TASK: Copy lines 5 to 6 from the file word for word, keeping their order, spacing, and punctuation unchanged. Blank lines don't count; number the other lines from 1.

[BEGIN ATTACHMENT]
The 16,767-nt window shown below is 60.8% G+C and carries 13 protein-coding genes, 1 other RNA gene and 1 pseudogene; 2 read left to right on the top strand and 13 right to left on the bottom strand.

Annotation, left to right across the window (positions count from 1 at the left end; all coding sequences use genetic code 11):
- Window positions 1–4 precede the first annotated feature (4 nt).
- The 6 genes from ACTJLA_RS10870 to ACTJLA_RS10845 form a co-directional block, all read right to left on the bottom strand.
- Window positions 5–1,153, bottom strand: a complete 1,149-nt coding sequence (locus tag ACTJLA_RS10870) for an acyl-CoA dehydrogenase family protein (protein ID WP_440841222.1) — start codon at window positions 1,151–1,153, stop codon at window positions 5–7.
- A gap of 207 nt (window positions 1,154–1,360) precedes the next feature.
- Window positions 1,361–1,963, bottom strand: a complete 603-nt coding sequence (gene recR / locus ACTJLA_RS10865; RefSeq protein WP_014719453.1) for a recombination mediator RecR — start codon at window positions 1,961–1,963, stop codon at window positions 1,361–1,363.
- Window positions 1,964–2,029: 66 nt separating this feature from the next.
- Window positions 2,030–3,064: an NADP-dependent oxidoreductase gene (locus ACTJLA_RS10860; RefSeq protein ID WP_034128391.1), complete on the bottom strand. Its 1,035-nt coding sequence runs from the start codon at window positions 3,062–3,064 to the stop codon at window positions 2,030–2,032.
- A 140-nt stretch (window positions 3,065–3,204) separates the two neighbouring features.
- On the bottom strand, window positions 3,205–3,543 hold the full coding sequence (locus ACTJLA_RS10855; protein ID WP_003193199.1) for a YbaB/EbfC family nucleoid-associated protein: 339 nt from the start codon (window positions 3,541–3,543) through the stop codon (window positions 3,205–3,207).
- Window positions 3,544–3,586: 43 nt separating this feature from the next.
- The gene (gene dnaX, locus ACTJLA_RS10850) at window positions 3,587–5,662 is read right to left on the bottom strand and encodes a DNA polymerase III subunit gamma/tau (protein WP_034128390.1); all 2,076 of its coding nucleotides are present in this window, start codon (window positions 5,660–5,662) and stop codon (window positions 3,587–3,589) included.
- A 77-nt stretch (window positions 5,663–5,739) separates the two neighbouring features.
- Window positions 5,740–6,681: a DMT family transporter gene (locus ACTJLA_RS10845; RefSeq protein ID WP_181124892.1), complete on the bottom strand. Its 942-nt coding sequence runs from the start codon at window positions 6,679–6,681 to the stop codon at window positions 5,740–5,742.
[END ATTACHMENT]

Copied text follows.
- Window positions 5–1,153, bottom strand: a complete 1,149-nt coding sequence (locus tag ACTJLA_RS10870) for an acyl-CoA dehydrogenase family protein (protein ID WP_440841222.1) — start codon at window positions 1,151–1,153, stop codon at window positions 5–7.
- A gap of 207 nt (window positions 1,154–1,360) precedes the next feature.